The jobs available to ex-offenders in this time are often low-paying, but they are necessary for their reintegration into society. Alice had to leave her last job after her back issues made it hard for her to function in a physically taxing environment, but she immediately set out to look for a new job in fear that the lack of routine would lead her back to her old habits.
Over the years, Alice says she has met many ex-offenders who do not have the same mental strength and persistence as her.
“Some of my past inmates say that society doesn’t accept them so they have no chance at finding a job. They keep going in and out of prison. They treat it like a shelter, a home,” she explains.
“I asked them if they were tired of being in jail for so long, but they said that they were used to it already. They had their friends, and free food.”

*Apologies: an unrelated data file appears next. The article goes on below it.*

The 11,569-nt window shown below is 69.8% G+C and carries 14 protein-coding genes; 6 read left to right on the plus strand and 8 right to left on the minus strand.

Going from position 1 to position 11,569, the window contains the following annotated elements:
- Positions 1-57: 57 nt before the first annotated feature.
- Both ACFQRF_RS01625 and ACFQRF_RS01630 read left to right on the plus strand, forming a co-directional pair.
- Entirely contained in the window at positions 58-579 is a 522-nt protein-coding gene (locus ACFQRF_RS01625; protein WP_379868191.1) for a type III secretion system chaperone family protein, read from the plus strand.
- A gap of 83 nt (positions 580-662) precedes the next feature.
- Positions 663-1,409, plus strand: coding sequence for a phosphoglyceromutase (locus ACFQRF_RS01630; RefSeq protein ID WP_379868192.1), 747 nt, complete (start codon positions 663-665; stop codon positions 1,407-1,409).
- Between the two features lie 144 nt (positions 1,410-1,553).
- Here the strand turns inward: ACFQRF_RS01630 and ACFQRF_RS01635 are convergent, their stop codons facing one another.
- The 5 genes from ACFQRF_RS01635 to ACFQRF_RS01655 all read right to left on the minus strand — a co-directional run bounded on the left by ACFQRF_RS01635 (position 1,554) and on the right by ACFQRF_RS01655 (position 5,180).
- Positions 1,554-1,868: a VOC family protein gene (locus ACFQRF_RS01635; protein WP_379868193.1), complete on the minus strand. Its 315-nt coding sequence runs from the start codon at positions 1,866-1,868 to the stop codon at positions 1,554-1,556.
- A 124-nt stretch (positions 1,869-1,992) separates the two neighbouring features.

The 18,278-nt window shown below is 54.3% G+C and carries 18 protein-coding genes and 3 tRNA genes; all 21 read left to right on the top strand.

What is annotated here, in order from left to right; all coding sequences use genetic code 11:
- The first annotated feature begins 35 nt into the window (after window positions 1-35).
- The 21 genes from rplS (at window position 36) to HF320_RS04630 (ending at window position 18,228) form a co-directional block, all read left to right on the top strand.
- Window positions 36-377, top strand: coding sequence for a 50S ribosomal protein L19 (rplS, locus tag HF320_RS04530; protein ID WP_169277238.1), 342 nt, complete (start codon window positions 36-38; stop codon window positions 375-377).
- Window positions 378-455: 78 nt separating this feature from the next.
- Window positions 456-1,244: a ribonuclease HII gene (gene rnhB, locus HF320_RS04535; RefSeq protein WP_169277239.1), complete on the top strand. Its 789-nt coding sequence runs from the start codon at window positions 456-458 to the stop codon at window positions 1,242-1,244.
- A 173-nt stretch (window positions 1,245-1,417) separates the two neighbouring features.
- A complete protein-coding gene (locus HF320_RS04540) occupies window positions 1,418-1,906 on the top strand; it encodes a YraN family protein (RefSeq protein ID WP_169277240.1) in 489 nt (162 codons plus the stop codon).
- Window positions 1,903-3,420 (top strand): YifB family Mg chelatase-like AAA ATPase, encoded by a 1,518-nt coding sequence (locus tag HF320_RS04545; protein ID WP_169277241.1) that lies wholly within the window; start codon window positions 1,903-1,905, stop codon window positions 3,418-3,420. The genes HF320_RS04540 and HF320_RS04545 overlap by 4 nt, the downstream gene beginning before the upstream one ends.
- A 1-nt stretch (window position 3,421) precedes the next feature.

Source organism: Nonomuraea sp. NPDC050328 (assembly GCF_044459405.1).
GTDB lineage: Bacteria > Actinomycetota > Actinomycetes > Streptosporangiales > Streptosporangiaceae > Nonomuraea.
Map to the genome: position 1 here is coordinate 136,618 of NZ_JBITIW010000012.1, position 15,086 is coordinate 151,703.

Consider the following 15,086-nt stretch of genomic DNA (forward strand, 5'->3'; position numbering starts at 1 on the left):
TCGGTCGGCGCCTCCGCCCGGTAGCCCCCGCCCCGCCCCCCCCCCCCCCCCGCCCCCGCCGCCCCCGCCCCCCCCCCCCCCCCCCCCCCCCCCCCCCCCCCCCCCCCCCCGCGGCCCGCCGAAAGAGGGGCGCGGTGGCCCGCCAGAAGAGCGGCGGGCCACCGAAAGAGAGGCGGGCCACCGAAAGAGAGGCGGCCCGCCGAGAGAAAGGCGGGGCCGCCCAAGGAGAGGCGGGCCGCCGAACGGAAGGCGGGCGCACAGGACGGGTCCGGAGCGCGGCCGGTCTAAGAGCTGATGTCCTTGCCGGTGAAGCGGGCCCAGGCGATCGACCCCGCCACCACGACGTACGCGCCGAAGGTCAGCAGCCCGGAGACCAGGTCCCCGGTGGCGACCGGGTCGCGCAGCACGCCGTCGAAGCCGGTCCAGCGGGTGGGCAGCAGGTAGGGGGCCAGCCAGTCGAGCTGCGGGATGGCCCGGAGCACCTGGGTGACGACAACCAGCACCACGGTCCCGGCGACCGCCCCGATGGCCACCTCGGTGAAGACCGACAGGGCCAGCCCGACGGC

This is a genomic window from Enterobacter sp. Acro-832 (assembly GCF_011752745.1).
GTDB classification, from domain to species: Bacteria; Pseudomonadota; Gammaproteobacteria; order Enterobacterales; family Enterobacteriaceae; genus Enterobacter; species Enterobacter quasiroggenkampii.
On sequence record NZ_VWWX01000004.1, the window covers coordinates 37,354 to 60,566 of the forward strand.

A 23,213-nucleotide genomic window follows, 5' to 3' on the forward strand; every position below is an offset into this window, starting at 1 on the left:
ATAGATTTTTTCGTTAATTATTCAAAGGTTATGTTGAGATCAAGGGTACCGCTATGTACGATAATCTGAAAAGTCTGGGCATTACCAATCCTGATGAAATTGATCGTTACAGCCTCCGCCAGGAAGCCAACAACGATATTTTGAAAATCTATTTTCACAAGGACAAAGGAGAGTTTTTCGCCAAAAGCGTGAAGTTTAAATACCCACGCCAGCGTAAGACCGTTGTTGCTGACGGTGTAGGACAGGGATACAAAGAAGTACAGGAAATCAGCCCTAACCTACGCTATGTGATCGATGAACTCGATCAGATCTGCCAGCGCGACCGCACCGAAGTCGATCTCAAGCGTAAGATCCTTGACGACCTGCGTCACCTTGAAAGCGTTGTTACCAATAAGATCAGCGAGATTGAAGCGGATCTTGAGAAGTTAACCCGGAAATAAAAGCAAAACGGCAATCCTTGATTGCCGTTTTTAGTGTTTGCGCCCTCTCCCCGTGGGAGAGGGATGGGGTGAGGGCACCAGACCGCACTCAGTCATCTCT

The barriers to entry and heightened anxieties of stepping into a changed world can be overwhelming for many, leading them to retreat to their ‘comfort zone’—prison. But with the right support and resilience, many individuals manage to successfully reintegrate.
“With my past, I always feel out of place. I am back, but even months later, I feel judged. I feel like I’m always being looked down on,” Safari admits.
Joey shared that because many ex-offenders feel like they are constantly being judged, all it takes is one scolding from a manager, or to be treated badly by one customer, for them to want to misbehave or quit.
“On top of that, society often overlooks the issues they have,” Joey adds.
“For example, if an ex-offender doesn’t perform at work, it’s easy to say he doesn’t want to try his best or help himself. But often, there are underlying issues—he may have 5 kids at home to take care of, medical issues, ageing parents, a low-income household. He may be learning how to adapt to new technologies. It takes time to take back control of such situations after coming out of prison.”
Source: MSN | World News